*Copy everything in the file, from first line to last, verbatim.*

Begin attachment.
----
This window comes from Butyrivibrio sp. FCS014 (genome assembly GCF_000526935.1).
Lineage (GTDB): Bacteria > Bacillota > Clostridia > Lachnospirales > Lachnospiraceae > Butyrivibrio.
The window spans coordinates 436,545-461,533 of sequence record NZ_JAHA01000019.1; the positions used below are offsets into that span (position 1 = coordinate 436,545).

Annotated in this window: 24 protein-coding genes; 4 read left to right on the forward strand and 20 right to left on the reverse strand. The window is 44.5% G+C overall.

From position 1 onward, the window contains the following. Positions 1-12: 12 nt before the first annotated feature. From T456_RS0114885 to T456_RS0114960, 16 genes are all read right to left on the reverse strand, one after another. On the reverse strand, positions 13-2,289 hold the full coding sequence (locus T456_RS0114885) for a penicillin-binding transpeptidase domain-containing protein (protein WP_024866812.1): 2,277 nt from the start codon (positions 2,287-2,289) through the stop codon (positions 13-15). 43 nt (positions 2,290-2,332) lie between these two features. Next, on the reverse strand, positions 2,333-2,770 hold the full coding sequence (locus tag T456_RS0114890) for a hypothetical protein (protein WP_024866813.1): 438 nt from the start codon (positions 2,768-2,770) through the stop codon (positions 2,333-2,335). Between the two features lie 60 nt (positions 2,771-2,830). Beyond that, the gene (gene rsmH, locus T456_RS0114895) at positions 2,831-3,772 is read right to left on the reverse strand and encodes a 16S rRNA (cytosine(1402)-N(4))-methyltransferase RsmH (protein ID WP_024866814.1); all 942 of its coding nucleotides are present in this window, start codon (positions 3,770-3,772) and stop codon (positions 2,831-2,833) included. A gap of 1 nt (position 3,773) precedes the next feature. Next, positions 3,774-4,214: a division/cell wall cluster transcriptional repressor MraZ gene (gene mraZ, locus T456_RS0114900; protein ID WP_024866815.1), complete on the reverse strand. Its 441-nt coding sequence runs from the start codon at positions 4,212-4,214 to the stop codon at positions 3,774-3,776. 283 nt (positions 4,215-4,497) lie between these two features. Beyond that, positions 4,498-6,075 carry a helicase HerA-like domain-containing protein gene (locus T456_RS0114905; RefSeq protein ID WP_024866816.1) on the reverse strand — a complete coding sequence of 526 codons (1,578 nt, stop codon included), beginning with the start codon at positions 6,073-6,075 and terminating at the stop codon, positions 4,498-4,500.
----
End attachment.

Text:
This window comes from Butyrivibrio sp. FCS014 (genome assembly GCF_000526935.1).
Lineage (GTDB): Bacteria > Bacillota > Clostridia > Lachnospirales > Lachnospiraceae > Butyrivibrio.
The window spans coordinates 436,545-461,533 of sequence record NZ_JAHA01000019.1; the positions used below are offsets into that span (position 1 = coordinate 436,545).

Annotated in this window: 24 protein-coding genes; 4 read left to right on the forward strand and 20 right to left on the reverse strand. The window is 44.5% G+C overall.

From position 1 onward, the window contains the following. Positions 1-12: 12 nt before the first annotated feature. From T456_RS0114885 to T456_RS0114960, 16 genes are all read right to left on the reverse strand, one after another. On the reverse strand, positions 13-2,289 hold the full coding sequence (locus T456_RS0114885) for a penicillin-binding transpeptidase domain-containing protein (protein WP_024866812.1): 2,277 nt from the start codon (positions 2,287-2,289) through the stop codon (positions 13-15). 43 nt (positions 2,290-2,332) lie between these two features. Next, on the reverse strand, positions 2,333-2,770 hold the full coding sequence (locus tag T456_RS0114890) for a hypothetical protein (protein WP_024866813.1): 438 nt from the start codon (positions 2,768-2,770) through the stop codon (positions 2,333-2,335). Between the two features lie 60 nt (positions 2,771-2,830). Beyond that, the gene (gene rsmH, locus T456_RS0114895) at positions 2,831-3,772 is read right to left on the reverse strand and encodes a 16S rRNA (cytosine(1402)-N(4))-methyltransferase RsmH (protein ID WP_024866814.1); all 942 of its coding nucleotides are present in this window, start codon (positions 3,770-3,772) and stop codon (positions 2,831-2,833) included. A gap of 1 nt (position 3,773) precedes the next feature. Next, positions 3,774-4,214: a division/cell wall cluster transcriptional repressor MraZ gene (gene mraZ, locus T456_RS0114900; protein ID WP_024866815.1), complete on the reverse strand. Its 441-nt coding sequence runs from the start codon at positions 4,212-4,214 to the stop codon at positions 3,774-3,776. 283 nt (positions 4,215-4,497) lie between these two features. Beyond that, positions 4,498-6,075 carry a helicase HerA-like domain-containing protein gene (locus T456_RS0114905; RefSeq protein ID WP_024866816.1) on the reverse strand — a complete coding sequence of 526 codons (1,578 nt, stop codon included), beginning with the start codon at positions 6,073-6,075 and terminating at the stop codon, positions 4,498-4,500.